Malaysian Digest: Why Students Should Not Be Allowed to Join Politics
by Haider Yutim
Thursday, 24 March 2011 09:35
Quite a number of students are involved in politics nowadays even with the implementation of University & University College Act 1971 (AUKU). Some are even members of political parties. This topic has been much debated for some time now and there are different views and thoughts on whether students should be allowed to take part in politics.
Some strongly believe in the idea of allowing the students to be involved and others totally reject it. The implementation AUKU also prohibits students from participating or expressing sympathy or support for any political parties and disallowing them from entering politics. There are quite a number of students who have been charged under the AUKU and there have been calls to amend the Act especially by the Opposition.
A Student’s Job Is to Study
According to Malaysian Umno Youth Exco Member and Chairman of the Umno Youth New Media Unit (UMB), Tun Faisal, students shouldn’t be involved in political parties because the core purpose for a student is to study. He says the priority of every student is to get good grades and equipping themselves with the skills and knowledge they need from their universities. Additionally, students must also gain as much exposure as possible, especially on foreign countries and culture, to help them to use the experience to serve the country better once they join the workforce, or politics for that matter.
According to Tun Faisal, it is best for students to not be involved in political parties. However, there is nothing wrong with being interested in and wanting to understand more about politics as, for youths, it is important to gain knowledge and have aspirations.
As for policies, they have to listen to both sides of the arguments to see the bigger picture. Also, as students, every cause and aspirations that they fight for should be that of their fellow students and not of political parties. But what is most important of all is for one to have an own view and not be easily swayed by political parties’ propagandas. No matter which side you’re on, don’t be pawns. Ideally, the struggle should be for clean politics. Other than that, learning about other aspects of politics like new politics, political engagements, politics of teamwork and politics of compromise would also be useful particularly for those who are dead serious about getting into it once they’re out of school.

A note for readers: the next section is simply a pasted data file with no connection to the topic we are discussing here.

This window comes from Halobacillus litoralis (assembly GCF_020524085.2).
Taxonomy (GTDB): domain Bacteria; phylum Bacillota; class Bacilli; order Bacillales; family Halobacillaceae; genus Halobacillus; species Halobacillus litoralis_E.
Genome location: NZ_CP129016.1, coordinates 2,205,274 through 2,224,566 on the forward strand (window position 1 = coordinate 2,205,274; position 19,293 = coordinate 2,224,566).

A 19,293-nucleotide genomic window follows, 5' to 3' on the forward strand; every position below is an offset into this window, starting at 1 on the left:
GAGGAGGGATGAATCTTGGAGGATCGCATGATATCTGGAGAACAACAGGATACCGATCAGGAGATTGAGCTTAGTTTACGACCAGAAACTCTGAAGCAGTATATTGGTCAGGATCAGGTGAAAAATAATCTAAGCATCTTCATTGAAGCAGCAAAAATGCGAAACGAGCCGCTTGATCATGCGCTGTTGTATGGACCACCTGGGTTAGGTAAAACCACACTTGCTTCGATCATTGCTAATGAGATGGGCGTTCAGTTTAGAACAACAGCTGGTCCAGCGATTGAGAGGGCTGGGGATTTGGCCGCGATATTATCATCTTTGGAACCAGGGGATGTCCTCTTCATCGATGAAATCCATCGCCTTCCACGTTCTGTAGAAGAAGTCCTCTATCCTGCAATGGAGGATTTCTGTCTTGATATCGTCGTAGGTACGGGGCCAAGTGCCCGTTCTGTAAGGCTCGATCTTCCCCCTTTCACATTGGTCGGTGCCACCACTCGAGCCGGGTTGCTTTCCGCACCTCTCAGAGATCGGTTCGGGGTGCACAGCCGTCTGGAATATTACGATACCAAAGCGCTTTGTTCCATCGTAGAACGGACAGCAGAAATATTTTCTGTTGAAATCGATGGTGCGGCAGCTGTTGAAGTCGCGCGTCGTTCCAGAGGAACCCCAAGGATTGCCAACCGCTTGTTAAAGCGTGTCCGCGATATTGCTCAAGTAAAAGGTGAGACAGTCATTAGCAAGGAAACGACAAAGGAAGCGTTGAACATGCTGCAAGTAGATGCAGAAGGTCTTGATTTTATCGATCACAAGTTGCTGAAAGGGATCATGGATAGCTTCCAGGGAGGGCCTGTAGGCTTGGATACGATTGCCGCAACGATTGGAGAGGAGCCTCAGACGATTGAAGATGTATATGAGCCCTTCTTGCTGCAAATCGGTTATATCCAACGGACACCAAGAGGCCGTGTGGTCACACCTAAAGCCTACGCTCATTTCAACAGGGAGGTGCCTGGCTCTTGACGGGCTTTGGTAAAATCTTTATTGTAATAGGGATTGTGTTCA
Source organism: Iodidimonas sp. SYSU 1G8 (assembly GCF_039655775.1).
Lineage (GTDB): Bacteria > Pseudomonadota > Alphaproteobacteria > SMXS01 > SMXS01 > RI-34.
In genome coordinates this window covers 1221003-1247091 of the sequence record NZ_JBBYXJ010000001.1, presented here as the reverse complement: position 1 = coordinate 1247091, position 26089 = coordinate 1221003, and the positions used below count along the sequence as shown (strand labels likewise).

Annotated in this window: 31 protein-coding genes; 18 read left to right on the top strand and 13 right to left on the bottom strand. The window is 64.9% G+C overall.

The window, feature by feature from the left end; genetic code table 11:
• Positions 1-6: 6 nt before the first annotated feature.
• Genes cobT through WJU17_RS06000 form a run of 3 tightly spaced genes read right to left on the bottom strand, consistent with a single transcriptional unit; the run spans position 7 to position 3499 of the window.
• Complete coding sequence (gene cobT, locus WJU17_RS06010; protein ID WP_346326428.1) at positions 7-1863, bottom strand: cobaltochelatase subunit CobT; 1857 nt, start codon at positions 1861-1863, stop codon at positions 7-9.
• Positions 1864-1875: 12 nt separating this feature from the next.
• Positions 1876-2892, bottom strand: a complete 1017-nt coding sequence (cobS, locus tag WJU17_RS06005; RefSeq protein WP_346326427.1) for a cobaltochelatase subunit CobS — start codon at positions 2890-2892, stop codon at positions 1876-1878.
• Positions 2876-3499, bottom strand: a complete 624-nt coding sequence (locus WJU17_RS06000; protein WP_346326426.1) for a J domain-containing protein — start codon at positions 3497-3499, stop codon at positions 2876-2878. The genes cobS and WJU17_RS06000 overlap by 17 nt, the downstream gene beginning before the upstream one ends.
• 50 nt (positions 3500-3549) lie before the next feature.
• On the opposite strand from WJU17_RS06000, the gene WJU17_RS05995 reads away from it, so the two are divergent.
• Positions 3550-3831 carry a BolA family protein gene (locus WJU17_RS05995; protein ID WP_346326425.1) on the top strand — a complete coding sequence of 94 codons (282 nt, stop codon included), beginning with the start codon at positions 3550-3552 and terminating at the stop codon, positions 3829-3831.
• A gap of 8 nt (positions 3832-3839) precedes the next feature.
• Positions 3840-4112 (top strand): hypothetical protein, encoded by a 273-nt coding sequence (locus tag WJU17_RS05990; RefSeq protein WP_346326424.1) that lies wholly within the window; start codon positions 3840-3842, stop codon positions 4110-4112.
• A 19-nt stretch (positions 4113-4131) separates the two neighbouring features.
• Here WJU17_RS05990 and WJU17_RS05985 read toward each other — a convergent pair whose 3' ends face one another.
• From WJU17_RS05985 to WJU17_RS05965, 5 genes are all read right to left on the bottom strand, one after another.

Tun Faisal says, so far, he has never heard of any parents who wishes for their children to be involved in politics as they all want their children to focus on their studies.
“Even if I was to be their parent, I won’t allow them to be involved in political parties. For me, they should learn and expose themselves… they can go overseas and get involved with PBB or Unesco activities as long as they get global experience and as long they can enhance their character and their own self, that is a good thing,” said Tun Faisal.
He added that students can also go back to their hometowns and experience the hardships of the folks there or even the struggle of those poor urban people for this would get them in touch with reality. This is way better than getting involved in political parties and being their pawns.
When it comes to mentality and intellectuality, Tun Faisal is fond of the idea of shaping students to become more open-minded yet, at the same time, critical thinkers. For example, he says it would not be a problem for someone to express their views in Biro Tata Negara (BTN) course. He said he has been to BTN courses and often the participants would inquire about things relating to their dissatisfaction with certain government policies. However, after their questions are answered, they would accept the explanation since they are able to make a better rationalization after having knowledge the bigger picture.
“That is why I say listen to both sides, and not just one side. I support the (Umno) Youth chief in that students be given the chance to express their political views. It’s just that, in my personal opinion, students should not be involved in political parties,” said Tun Faisal.
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